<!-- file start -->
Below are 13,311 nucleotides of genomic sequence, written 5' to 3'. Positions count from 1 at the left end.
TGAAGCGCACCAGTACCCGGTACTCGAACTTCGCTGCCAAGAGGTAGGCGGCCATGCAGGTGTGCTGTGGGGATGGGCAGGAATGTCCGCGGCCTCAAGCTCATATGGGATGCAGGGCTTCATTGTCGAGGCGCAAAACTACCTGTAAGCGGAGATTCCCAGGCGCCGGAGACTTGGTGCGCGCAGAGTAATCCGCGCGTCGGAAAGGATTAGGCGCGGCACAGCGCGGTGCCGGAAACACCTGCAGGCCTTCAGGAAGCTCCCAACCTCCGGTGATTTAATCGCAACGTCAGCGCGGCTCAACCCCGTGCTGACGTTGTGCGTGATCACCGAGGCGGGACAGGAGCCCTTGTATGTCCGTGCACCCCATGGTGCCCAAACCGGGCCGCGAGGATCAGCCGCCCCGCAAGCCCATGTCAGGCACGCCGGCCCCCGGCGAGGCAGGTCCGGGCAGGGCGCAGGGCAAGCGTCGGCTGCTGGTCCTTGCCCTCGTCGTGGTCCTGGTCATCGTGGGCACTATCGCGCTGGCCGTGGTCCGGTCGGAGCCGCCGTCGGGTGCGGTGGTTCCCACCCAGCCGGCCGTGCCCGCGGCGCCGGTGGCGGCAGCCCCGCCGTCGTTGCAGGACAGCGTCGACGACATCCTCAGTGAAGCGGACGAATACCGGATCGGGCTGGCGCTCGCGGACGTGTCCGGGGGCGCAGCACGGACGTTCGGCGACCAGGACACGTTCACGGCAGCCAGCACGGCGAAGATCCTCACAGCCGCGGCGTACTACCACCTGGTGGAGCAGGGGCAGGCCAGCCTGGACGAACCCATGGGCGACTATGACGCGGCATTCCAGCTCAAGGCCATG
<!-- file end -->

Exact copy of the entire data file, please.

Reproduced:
Below are 13,311 nucleotides of genomic sequence, written 5' to 3'. Positions count from 1 at the left end.
TGAAGCGCACCAGTACCCGGTACTCGAACTTCGCTGCCAAGAGGTAGGCGGCCATGCAGGTGTGCTGTGGGGATGGGCAGGAATGTCCGCGGCCTCAAGCTCATATGGGATGCAGGGCTTCATTGTCGAGGCGCAAAACTACCTGTAAGCGGAGATTCCCAGGCGCCGGAGACTTGGTGCGCGCAGAGTAATCCGCGCGTCGGAAAGGATTAGGCGCGGCACAGCGCGGTGCCGGAAACACCTGCAGGCCTTCAGGAAGCTCCCAACCTCCGGTGATTTAATCGCAACGTCAGCGCGGCTCAACCCCGTGCTGACGTTGTGCGTGATCACCGAGGCGGGACAGGAGCCCTTGTATGTCCGTGCACCCCATGGTGCCCAAACCGGGCCGCGAGGATCAGCCGCCCCGCAAGCCCATGTCAGGCACGCCGGCCCCCGGCGAGGCAGGTCCGGGCAGGGCGCAGGGCAAGCGTCGGCTGCTGGTCCTTGCCCTCGTCGTGGTCCTGGTCATCGTGGGCACTATCGCGCTGGCCGTGGTCCGGTCGGAGCCGCCGTCGGGTGCGGTGGTTCCCACCCAGCCGGCCGTGCCCGCGGCGCCGGTGGCGGCAGCCCCGCCGTCGTTGCAGGACAGCGTCGACGACATCCTCAGTGAAGCGGACGAATACCGGATCGGGCTGGCGCTCGCGGACGTGTCCGGGGGCGCAGCACGGACGTTCGGCGACCAGGACACGTTCACGGCAGCCAGCACGGCGAAGATCCTCACAGCCGCGGCGTACTACCACCTGGTGGAGCAGGGGCAGGCCAGCCTGGACGAACCCATGGGCGACTATGACGCGGCATTCCAGCTCAAGGCCATG